Best Season: Spring through Fall
To get to Donahue Creek Falls, hikers will need to follow the route out of the Staircase Region of Olympic National Park and head toward Flapjack Lakes. The multi-tiered falls is located half a mile or so before you get to Flapjacks Lakes and can be taken as a long day hike or a nice overnight trip. As the trail becomes more steep, it soon passes next to Donahue Creek, a fun little waterfall that gives great picture opportunities, especially in the spring, winter and fall. Do not hike here without going to Flapjack Lakes; you’ll regret it.
Distance: 10 Miles Round Trip
Height: 100 Feet
Best Season: Spring through Fall
Known more as a cascading falls, Dosewallip River Falls has decreased in popularity, thanks to a washout along the old Dosewallips Road. To gain access to this section of the Dosewallips River, you now have to walk or ride a bike along the old road for eight miles round trip to see this gorgeous series of cascades. From the old road, the cascading falls is beautiful, cast perfectly against the boulders and trees lining the river. Your best bet to see this waterfall will be in the spring after a heavy rain, when the temperature warms and the mountain snow starts to melt.
Thrifty Thurston highlights inexpensive family fun in Thurston County. The weekly series focuses on family-friendly activities throughout our community. If you have a suggestion for a post, send us a note at email@example.com. For more events and to learn what’s happening in Olympia and the surrounding area, visit our complete event calendar.
And now on to our stretch goals!
Thank you, Olympia, friends, family, and supporters of all kinds from all places! We are absolutely thrilled and immensely grateful to you for supporting our restoration campaign!
Our stretch goal is $19k. We are already over 75% of the way there, and contributions are still rolling in. So we are becoming more hopeful that this restoration can be more fully realized, with a drainage system, siding repairs and a glorious layer of protective PAINT!
We still have great perks available, and will come out with a few more during the rest of our campaign, has another 34 days to go. We’re going to take a slower approach for the next month, but rest assured, we are still going to drive hard at our final goal, because the press building needs it, and our future depends on the press!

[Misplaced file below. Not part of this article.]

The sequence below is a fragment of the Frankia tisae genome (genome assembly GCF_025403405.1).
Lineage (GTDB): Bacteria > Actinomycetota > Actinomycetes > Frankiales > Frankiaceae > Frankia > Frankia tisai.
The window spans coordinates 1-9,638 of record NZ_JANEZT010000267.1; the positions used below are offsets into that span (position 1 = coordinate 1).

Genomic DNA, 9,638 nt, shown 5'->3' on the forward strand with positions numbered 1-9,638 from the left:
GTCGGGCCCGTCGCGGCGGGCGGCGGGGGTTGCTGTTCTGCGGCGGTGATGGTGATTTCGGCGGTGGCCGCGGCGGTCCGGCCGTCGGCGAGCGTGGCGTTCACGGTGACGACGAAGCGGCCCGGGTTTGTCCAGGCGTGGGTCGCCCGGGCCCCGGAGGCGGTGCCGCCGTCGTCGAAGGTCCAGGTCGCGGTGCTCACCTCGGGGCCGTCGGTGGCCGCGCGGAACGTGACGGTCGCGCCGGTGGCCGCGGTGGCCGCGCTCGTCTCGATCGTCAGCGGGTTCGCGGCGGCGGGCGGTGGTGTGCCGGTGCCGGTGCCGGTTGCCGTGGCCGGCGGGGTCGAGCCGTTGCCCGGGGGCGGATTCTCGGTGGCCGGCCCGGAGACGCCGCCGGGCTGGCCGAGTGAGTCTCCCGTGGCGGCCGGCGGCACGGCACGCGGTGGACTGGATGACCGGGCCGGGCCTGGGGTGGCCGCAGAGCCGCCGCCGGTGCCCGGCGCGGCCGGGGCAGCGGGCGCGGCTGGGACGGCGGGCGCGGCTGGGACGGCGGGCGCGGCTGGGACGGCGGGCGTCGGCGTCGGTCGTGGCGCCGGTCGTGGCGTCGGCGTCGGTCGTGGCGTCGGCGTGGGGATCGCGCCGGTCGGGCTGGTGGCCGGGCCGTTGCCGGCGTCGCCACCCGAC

Stay tuned for more!
By Kathryn Millhorn
As we brace ourselves for a season of hectic overindulgence, let’s not forget our friends and neighbors in need, especially homeless children among us whose voice may not be heard. NoKidHungry.org reports that 16 million kids in the U.S. struggle with hunger and “3 out of 4 public school teachers say that students regularly come to school hungry. 81% say it happens at least once a week.”
During the school year, free and reduced breakfast and lunch options provide meals for 37% of Thurston County’s nearly 40,000 public school students. But what happens over the weekend, holidays, or summer vacation? That’s where the volunteers of Lacey’s Homeless Backpacks step in. For only $8 a bag, they’ll provide homeless youth with food for the weekend, thanks to generous donations, partnerships with small businesses, and caring organizations like the Thurston County Food Bank.
Kelly Wilson is one of Homeless Backpacks’ founding board members and has been Program Chair since the beginning. She estimates that over the past nine years they’ve had almost a thousand volunteers from churches, sports teams, dance troupes, the state employees Combined Fund Drive, and civic groups like local Rotary, Lions Club, Boy and Girl Scouts.
From feeding 200 students a year in the beginning, they peaked at more than 500. But with Grays Harbor and Mason County recently setting up similar organizations of their own, they ended the 2014-2015 school year helping 400 students and are already at 321 for the new 2015-2016 school year.
The process is entirely anonymous for the Homeless Backpacks volunteers. They receive only numbers of bags needed from school counselors. These caring folks work closely with teachers to identify students in need. After almost a decade of feeding the hungry, Wilson’s says she’s “unsure if hunger is growing or counselors are simply doing a better job identifying homeless kids.”